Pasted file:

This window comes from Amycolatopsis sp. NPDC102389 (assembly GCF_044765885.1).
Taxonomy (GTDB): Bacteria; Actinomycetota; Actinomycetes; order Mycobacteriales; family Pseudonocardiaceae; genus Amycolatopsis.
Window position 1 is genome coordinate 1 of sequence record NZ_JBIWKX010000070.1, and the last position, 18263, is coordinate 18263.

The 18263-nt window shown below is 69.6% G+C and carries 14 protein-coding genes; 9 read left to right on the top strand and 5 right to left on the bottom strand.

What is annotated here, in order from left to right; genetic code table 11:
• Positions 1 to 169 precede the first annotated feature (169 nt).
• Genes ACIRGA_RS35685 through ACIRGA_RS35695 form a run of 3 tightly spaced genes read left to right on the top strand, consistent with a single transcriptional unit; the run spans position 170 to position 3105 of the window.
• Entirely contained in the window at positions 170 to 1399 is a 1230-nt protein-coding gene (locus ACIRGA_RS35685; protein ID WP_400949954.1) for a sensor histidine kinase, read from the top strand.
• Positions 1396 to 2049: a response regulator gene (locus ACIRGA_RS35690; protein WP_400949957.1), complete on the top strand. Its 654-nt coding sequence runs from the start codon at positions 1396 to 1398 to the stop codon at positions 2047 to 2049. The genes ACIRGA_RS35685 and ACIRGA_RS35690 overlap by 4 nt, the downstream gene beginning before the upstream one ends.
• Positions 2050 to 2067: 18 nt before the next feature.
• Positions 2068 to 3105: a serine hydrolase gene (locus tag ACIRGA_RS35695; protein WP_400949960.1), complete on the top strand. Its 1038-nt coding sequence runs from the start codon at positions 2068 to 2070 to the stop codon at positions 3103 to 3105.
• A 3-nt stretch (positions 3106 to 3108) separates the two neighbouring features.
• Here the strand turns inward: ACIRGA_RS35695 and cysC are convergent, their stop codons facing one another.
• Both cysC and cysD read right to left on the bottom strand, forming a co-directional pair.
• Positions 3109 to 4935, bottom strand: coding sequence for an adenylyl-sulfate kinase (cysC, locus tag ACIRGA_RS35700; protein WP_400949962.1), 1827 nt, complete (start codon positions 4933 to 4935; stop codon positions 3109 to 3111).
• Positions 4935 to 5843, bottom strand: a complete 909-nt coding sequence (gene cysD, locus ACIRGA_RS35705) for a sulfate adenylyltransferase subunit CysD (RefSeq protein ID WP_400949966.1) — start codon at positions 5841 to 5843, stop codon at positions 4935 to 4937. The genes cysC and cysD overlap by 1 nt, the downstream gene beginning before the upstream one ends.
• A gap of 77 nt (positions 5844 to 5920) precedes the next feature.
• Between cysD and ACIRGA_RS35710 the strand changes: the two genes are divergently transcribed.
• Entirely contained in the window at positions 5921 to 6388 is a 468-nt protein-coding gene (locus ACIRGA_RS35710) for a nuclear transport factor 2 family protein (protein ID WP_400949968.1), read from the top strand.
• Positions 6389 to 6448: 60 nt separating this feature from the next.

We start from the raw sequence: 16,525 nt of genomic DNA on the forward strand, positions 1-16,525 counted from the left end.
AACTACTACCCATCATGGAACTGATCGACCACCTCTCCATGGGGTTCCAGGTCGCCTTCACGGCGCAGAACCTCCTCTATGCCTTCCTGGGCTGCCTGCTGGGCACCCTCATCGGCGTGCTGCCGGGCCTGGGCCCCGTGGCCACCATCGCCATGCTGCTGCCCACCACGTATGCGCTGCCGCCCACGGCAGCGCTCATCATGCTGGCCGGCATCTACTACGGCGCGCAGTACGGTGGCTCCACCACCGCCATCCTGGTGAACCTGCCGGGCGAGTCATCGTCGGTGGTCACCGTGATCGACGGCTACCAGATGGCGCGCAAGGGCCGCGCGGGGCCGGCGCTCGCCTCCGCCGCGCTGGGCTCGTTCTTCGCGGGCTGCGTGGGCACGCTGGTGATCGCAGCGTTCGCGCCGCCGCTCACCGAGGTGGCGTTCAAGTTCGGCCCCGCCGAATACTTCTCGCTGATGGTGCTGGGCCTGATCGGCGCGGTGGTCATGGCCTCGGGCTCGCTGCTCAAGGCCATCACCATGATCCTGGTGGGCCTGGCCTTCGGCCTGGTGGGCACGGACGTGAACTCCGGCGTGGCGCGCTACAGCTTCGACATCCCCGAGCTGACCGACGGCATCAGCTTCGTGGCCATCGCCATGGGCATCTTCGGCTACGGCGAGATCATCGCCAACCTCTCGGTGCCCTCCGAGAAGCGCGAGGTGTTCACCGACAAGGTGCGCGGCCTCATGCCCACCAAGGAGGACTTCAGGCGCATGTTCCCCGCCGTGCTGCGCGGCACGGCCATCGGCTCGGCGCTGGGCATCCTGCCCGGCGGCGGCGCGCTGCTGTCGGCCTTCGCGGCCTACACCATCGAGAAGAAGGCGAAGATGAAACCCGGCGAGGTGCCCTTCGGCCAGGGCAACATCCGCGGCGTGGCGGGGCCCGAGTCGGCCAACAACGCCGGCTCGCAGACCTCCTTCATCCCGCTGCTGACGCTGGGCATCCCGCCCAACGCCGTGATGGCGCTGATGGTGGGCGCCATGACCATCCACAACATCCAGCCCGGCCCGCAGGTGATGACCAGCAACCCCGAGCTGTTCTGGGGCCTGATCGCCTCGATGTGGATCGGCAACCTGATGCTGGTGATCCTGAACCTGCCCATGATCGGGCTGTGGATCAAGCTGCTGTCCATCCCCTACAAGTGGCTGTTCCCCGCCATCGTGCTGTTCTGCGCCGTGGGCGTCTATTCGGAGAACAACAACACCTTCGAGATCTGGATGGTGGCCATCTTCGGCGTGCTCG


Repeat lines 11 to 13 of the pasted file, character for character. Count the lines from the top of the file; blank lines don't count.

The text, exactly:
• Positions 2068 to 3105: a serine hydrolase gene (locus tag ACIRGA_RS35695; protein WP_400949960.1), complete on the top strand. Its 1038-nt coding sequence runs from the start codon at positions 2068 to 2070 to the stop codon at positions 3103 to 3105.
• A 3-nt stretch (positions 3106 to 3108) separates the two neighbouring features.
• Here the strand turns inward: ACIRGA_RS35695 and cysC are convergent, their stop codons facing one another.